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Society

by Flora Beillouin

Scientology is Hit, but Not Yet Sunk

Translated Saturday 4 February 2012, by Henry Crapo and reviewed by Pauline Harrowell

The Paris branch of Scientology was convicted, Thursday morning, by the Paris Court of Appeals for "organized fraud". The sect announced it will appeal against the Court’s decision in Cassation.

"It’s a first." For Georges Fenech, president of the "inter-ministerial mission for vigilance and combat against sectarian excesses" [1], the decision pronounced yesterday morning by the Paris appeals court marks a turning point in the French saga of scientology. According to the magistrate, the judicial system had never before "so clearly condemned the scientology fraud", and the days are now numbered for the multi-national sect within the French boundaries. "Despite all their efforts to obstruct justice, scientology sees its very existence menaced in the short term," said Georges Fenech, delighted.

Over and above the confirmation of the fines of 400,000€ and 200,000€ demanded of the Celebrity Center and of the SEL library, the two main structures of French scientology, the Paris appeals court also convicted five scientologists for having taken advantage of the vulnerability of former followers of the sect, with the aim of obtaining from them large sums of money. Alain Rosenberg, the "veritable director" of Paris scientology, and Sabine Jacquart, former president of the Celebrity Center, condemned for organized fraud [2], were in particular conditionally sentenced to two years in prison, and were fined 30,000€.

The defendants and their lawyers did not deign to attend the reading of the decision, seeing in this decision the fruits of "a sort of phantom trial, with many irregularities and violations of fundamental rights."

Oliver Morice knows this music by heart, and does not let himself be disillusioned by their pretended lack of interest. "I believe we are at the beginning of other effective decisions against scientology, which could well lead to the outlawing of the sect, or to its dissolution," observed, yesterday, the lawyer for the National Union of Associations for the Defense of Families and of Individual Victims of Sects (Unadfi). The association, which has already managed to obtain the status permitting it to bring suit for damages, made a point of saluting this advance, with its international implications.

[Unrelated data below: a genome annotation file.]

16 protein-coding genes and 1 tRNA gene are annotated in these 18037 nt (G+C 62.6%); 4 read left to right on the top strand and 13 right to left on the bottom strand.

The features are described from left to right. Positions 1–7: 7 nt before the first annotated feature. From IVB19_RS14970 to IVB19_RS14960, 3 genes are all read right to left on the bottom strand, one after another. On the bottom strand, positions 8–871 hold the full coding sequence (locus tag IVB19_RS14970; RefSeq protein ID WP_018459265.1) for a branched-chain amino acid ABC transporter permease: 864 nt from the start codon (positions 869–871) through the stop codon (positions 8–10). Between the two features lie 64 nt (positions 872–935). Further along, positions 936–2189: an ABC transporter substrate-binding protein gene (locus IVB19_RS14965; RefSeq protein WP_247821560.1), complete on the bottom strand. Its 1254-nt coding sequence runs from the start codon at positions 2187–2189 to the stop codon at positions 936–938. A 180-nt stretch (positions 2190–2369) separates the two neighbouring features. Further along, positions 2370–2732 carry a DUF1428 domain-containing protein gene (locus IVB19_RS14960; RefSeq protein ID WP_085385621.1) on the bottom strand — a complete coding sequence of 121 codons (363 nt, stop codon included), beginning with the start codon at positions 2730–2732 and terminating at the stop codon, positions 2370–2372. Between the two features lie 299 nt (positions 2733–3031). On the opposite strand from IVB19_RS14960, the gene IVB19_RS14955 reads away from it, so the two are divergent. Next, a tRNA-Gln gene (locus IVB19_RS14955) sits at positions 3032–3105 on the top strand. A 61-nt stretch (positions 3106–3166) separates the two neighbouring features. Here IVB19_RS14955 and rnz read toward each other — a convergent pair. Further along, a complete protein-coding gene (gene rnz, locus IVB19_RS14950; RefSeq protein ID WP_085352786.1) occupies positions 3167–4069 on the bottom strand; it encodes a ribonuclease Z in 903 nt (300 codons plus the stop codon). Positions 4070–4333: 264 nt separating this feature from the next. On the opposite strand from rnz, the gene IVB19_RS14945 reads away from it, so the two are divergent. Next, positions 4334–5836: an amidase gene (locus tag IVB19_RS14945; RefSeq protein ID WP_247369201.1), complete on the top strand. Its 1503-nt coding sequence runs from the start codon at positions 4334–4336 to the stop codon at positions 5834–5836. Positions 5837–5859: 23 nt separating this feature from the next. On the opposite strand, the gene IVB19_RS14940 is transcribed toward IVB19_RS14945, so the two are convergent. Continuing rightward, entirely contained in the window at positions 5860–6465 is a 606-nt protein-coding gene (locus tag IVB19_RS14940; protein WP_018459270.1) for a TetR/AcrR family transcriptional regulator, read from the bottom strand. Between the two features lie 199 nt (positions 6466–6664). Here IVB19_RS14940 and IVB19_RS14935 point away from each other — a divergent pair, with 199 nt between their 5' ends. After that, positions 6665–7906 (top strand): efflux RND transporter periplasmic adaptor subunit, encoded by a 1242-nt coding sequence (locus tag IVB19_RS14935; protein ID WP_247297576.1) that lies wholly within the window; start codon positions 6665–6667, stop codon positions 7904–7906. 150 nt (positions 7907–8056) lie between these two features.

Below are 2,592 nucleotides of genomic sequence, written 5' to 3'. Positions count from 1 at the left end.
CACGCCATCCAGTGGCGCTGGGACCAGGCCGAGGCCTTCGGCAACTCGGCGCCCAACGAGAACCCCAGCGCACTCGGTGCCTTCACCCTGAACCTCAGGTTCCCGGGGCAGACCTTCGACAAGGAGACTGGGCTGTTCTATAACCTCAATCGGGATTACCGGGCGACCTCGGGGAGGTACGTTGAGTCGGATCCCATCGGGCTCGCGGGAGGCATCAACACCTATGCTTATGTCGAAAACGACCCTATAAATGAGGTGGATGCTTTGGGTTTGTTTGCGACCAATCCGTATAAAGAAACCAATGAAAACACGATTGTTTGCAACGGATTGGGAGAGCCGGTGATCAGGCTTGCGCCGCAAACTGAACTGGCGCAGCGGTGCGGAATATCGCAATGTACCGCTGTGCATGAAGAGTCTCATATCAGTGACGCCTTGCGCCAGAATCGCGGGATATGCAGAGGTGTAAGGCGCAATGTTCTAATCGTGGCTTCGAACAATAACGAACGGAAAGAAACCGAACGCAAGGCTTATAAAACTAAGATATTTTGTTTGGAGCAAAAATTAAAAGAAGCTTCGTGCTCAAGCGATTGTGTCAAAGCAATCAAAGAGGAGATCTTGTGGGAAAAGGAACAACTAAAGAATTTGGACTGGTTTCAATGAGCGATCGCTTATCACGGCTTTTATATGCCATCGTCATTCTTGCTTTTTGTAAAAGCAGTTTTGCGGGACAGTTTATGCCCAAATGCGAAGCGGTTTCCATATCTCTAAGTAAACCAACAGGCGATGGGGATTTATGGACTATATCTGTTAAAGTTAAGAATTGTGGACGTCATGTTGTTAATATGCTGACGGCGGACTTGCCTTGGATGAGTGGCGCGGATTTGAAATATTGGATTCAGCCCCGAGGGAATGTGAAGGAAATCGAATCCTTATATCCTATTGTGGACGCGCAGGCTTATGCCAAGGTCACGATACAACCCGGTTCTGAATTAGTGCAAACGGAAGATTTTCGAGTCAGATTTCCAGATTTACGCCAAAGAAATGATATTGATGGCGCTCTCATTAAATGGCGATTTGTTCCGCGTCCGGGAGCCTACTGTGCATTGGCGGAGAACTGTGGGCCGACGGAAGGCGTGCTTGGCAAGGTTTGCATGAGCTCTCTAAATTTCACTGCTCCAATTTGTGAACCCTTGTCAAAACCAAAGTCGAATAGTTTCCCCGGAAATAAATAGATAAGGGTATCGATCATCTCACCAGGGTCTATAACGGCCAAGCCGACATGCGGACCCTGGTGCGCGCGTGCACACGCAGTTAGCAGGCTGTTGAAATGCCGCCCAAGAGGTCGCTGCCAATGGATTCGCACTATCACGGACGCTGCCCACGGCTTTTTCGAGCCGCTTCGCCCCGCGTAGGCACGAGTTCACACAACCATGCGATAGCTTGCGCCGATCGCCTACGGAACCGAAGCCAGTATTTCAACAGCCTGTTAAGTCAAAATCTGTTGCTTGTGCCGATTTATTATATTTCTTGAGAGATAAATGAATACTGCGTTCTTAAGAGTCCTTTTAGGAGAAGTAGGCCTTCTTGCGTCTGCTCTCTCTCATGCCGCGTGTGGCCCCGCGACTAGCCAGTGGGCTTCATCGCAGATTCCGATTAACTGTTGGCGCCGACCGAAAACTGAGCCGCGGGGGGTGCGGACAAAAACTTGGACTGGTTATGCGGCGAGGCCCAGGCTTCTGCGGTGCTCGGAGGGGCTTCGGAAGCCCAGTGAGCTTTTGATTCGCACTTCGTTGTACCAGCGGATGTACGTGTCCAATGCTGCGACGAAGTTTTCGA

In its decision, the court makes special reference to the scientology "personality test", offered to all comers as a means of seducing new recruits. Always interpreted as "extremely negative", as the court describes it, "it has not the slightest scientific value," and "has only a financial purpose", serving as bait to trap new victims into yielding up "sums of money having no common measure" with their means.

France is the birthplace of laicity

Outside the court chambers, three computer pirates from the organization "Anonymous", of whom one wore the famous black and white mask, celebrated the news. "France is the birthplace of laicity. This is a historic decision," said one of them, not in disguise. They had most likely not forgotten, nor forgiven, the blows that scientologists rained down on the face of one of their colleagues, Nono the Clown, at their most recent Paris demonstration.

[1Mission interministerielle de vigilance et de lutte contre les dérives sectaires (Miviludes)

[2It’s more emphatic in French: "escroquerie en bande organisée"!


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